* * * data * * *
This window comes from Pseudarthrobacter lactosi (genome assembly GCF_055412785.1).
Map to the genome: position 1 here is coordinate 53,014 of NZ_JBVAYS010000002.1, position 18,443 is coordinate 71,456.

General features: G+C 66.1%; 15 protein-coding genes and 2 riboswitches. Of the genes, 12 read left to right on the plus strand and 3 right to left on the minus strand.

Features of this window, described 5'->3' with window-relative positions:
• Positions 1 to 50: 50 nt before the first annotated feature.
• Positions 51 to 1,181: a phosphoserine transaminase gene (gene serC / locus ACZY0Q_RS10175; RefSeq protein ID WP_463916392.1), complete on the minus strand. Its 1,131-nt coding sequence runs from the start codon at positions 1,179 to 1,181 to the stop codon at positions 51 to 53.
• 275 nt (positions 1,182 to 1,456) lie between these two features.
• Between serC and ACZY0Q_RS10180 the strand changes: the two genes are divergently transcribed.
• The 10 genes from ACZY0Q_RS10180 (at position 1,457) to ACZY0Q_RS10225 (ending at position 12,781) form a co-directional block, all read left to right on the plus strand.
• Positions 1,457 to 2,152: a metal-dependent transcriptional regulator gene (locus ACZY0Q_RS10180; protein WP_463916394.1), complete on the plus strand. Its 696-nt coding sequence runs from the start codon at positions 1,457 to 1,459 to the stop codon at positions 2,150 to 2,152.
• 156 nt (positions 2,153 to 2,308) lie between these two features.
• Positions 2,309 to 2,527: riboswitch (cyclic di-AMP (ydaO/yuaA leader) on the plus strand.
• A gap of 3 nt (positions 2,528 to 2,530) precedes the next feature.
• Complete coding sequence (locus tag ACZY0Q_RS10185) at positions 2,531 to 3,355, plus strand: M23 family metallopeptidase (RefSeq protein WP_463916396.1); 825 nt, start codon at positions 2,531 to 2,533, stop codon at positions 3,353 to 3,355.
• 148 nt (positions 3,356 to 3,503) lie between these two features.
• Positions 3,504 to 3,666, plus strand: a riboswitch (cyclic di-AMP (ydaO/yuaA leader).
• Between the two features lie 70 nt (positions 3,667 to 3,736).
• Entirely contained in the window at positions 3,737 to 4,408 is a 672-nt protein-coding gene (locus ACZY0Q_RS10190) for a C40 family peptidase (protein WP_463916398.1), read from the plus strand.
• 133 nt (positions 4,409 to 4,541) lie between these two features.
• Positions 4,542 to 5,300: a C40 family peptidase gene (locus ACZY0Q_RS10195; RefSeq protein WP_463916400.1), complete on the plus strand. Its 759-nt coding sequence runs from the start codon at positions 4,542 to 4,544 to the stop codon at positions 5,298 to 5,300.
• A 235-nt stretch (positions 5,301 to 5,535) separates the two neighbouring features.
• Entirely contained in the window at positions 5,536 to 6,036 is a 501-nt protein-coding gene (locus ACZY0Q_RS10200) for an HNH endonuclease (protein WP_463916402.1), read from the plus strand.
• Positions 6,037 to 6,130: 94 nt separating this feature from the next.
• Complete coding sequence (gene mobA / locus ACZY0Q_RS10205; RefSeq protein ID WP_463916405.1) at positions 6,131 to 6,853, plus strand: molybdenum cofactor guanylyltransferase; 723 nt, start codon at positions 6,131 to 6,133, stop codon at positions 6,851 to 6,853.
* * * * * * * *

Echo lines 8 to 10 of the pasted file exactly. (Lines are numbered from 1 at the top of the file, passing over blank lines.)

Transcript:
• Between serC and ACZY0Q_RS10180 the strand changes: the two genes are divergently transcribed.
• The 10 genes from ACZY0Q_RS10180 (at position 1,457) to ACZY0Q_RS10225 (ending at position 12,781) form a co-directional block, all read left to right on the plus strand.
• Positions 1,457 to 2,152: a metal-dependent transcriptional regulator gene (locus ACZY0Q_RS10180; protein WP_463916394.1), complete on the plus strand. Its 696-nt coding sequence runs from the start codon at positions 1,457 to 1,459 to the stop codon at positions 2,150 to 2,152.